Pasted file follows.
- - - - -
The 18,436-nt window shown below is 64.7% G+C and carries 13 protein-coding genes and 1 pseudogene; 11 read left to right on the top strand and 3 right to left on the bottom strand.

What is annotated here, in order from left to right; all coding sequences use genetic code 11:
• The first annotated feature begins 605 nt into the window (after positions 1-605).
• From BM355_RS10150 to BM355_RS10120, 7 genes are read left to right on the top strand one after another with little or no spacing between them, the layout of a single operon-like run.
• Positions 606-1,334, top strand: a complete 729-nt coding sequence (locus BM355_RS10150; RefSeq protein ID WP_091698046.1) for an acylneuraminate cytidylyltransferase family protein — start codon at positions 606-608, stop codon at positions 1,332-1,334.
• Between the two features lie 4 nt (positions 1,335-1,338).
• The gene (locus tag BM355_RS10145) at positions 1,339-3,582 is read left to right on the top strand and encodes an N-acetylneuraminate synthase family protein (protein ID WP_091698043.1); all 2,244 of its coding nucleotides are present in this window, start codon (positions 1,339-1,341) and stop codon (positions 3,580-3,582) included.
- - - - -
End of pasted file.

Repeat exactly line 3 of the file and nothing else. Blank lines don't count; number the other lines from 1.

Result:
• The first annotated feature begins 605 nt into the window (after positions 1-605).